Desharne Bent-Ashmeil and Amy Rollinson handle Commonwealth ocassion

Desharne Bent-Ashmeil and Amy Rollinson handle Commonwealth ocassion

Teen diving duo Desharne Bent-Ashmeil and Amy Rollinson believe they handled the occasion well after finishing fourth in the women’s synchro 3m springboard final.

At just 17, Bent-Ashmeil was making her Commonwealth Games debut at Sandwell Aquatics Centre in the first of three events she will compete in at Birmingham 2022.

Rollinson had already experienced the atmosphere provided by the home crowd in Friday’s 1m springboard final, in which the 18-year-old claimed what she described as ‘a bonus’ bronze.

And Bent-Ashmeil admitted she was a bit like a rabbit in the headlights at first as she got used to the decibel level, after the England pair missed out on a podium placing.

“I enjoyed it quite a lot,” said the Croydon diver. “This is my first Commonwealth Games, my first event out of two more with tomorrow and Monday so I feel like it was good experience for me.

“A good way to get me used to the crowd and everyone, all the other stuff that’s happening. It was definitely (a bit rabbit in the headlights), especially on the first dive.

“I didn’t know it was going to be that loud and when you’re in the crowd you can’t really hear it as much as when you’re the person they are cheering for.

“I’ve never experienced anything like that before. Usually, we just have our parents there because of Covid so this is my first really big championships and I feel like it was a good experience.

“I definitely feel like I could have done better but I feel like because of nerves and stuff (it didn't quite happen). I can always do better but I can learn a lot from that.”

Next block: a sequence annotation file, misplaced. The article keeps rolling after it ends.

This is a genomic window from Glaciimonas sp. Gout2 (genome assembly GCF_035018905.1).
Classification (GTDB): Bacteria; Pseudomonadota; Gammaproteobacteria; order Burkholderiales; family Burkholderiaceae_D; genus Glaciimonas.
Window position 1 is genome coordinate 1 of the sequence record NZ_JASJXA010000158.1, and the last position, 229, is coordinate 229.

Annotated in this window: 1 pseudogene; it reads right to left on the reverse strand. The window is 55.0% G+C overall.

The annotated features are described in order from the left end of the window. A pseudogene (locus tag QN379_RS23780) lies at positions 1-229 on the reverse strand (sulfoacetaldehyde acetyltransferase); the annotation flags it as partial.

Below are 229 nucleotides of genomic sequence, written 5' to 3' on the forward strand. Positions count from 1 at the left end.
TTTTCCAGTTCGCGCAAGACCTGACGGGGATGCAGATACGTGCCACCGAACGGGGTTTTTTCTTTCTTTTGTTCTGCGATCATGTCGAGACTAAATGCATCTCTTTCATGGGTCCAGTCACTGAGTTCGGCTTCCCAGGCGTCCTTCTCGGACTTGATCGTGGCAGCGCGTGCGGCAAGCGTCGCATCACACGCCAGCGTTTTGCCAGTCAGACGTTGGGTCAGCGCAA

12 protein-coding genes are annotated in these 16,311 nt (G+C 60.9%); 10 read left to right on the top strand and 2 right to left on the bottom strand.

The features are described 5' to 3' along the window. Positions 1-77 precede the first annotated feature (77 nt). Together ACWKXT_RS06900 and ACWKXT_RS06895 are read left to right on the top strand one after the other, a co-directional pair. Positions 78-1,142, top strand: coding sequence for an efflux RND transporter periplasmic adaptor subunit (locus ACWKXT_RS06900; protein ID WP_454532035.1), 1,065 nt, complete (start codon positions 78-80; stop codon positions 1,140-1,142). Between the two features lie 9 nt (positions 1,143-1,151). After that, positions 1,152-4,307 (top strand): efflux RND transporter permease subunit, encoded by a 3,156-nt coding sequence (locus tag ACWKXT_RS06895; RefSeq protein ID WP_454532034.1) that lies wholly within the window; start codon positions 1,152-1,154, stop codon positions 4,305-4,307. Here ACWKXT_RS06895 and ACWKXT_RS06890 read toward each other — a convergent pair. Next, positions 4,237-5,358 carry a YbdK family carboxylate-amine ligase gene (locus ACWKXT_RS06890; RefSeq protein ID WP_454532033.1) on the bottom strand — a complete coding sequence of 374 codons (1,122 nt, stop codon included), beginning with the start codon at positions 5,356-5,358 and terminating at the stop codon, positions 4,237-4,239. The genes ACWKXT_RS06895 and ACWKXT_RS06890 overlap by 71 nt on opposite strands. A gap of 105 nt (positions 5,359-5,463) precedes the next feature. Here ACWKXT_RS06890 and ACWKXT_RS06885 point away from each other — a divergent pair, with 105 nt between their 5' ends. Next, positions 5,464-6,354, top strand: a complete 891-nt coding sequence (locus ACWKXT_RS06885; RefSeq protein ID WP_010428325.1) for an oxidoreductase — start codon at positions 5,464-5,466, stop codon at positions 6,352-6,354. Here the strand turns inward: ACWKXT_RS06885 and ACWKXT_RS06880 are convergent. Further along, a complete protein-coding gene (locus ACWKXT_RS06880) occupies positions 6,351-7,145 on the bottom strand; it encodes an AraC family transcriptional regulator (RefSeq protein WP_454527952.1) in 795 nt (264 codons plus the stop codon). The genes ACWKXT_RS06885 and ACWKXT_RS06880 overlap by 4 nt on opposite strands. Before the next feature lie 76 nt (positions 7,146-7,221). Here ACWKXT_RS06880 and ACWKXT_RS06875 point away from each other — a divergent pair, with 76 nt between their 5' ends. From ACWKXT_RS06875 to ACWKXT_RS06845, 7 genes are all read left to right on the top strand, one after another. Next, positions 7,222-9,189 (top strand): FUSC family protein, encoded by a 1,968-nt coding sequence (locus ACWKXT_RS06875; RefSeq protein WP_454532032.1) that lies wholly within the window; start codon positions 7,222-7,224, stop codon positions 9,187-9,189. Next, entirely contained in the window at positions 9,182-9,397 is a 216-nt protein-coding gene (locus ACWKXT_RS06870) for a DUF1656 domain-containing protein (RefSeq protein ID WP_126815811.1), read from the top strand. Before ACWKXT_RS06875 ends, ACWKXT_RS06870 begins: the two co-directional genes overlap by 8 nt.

This summer, Team England, supported by funding raised by National Lottery players, comprises of over 400 athletes, all vying for medal success.

Bent-Ashmeil and Rollinson both had a nervy start to the competition, with their opening two dives scoring 45.00 and 46.80 to leave them at the bottom of the standings.

But they gradually found their feet, recording three consecutive scores in the 60s to rise up the rankings to fourth - finishing 18.9 points off the bronze medallists from Canada.

Australia’s Maddison Keeney and Annabelle Smith took the top step with a total of 316.53 and while Rollinson felt she and Bent-Ashmeil could have performed better, the Luton diver took satisfaction from completing all five of their efforts.

“I think it went quite well. We’ve not had huge amounts of preparation for it, so just to have got our dives down, do them all and get them down, we were both happy,” Rollinson said.

“I don’t know about Desharne but I wasn’t looking at what everyone else was doing, I don’t like doing that so I couldn’t tell you (if we had a chance at getting a medal).

“We both know we can do all of the dives better but it was a huge crowd, given everything I think we both did quite well considering everything.

“It was funny, on our first dive everybody cheered and Desharne turned around to me and said, ‘God, it's so loud’ and I was like, ‘yeah’. It’s so cool having everyone there.

“I definitely found that yesterday helped, even today I found it helped. It sounded like everyone was there trying to get you to do well.”

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